Powell: We Must Not Be Afraid of Necessary Conflict
By Kathleen T. Rhem
American Forces Press Service
WASHINGTON, Feb. 24, 2003 It would be a "bad day" for the United Nations if it refuses to deal with Iraqi noncompliance with U.N. resolutions, Secretary of State Colin Powell said in Beijing today.
Powell warned that President Bush reserves the right to act without a further Security Council resolution if he believes Iraq poses a threat. The United States and United Kingdom, and perhaps other countries, are expected to propose an additional resolution regarding disarmament of Iraq as early as today. France, in particular, has threatened to veto such a proposal.
"The United States believes strongly that it is time for Saddam (Hussein) to disarm or depart, and for the Security Council to live up to its responsibilities if Saddam does not meet his responsibilities," Powell said.
Shortly after Powell's remarks in Beijing, President Bush told a group of state governors visiting the White House that Hussein's refusal to submit to "the demands of the civilized world" is a "threat to the security of peace- loving people everywhere."
He wondered aloud whether the Security Council will be a body that means what it says. "We certainly hope it does," the president said. "But one way or the other, Saddam Hussein, for the sake of peace and for the security of the American people, will be disarmed."
Powell noted the United States and the Security Council are working hard to pressure Hussein to disarm, but force may be necessary. He said the world "must not be afraid of conflict if a conflict is what it takes to remove weapons of mass destruction from Iraq."
For his own part, the secretary said he has "always advocated peaceful solutions" to international problems. As a soldier and general, he has fought in wars, lost friends in wars and sent men and women into battle.
"So, I hate war," he said. "And anything that can be done to avoid a war should be done. But when a war cannot be avoided, fight it and fight it well."
Powell is in Asia to attend the inauguration of South Korean President Roh Moo-hyun and to visit American friends and allies in the region. In China he met with Vice President Hu Jintau and Foreign Minister Tang Jiaxuan, and was scheduled to meet with President Jiang Zemin today.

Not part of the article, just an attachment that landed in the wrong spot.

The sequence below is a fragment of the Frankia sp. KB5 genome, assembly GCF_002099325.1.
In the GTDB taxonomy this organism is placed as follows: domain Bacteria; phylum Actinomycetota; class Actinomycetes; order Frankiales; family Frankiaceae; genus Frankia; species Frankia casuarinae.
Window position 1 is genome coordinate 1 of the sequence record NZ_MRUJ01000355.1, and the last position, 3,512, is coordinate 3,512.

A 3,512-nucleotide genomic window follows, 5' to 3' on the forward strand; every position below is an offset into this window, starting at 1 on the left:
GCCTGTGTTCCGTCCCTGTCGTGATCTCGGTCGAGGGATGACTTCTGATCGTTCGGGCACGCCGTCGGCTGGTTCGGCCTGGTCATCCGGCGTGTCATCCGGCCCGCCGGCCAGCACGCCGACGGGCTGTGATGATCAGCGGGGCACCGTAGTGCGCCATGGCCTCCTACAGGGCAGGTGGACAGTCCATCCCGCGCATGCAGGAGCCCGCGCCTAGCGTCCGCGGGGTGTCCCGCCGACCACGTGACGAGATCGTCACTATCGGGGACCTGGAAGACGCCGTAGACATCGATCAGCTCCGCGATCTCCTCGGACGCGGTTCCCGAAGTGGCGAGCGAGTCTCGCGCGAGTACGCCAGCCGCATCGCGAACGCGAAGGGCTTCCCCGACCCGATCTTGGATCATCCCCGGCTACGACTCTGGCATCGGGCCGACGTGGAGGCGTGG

North Korea's nuclear aspirations were another prominent topic of discussion in Powell's meetings with Chinese leaders. He noted the United States and China share a goal of maintaining a nuclear weapons-free Korean Peninsula.
"The United States feels strongly that North Korea's actions pose a threat to regional stability and to the global nonproliferation regime," Powell said.
He added that the United States is willing to discuss issues in a multilateral setting with North Korea, China and other countries with a stake in the region, including South Korea, Japan and Russia. North Korea has said it will deal only with the United States.
"I believe that North Korea must come to understand that if it wants to benefit from the opportunities of the modern world, the opportunities that exist to help the North Korean leadership feed its people and improve its economy, it needs to step forward and abandon these programs to develop weapons of mass destruction and to proliferate other dangerous technologies throughout the world," Powell said.
The secretary also thanked China for donating $150 million toward Afghan reconstruction projects. "The fight against terrorism also requires us to ensure that Afghanistan can never again be a source of instability, a source where terrorists can go and find haven," he said.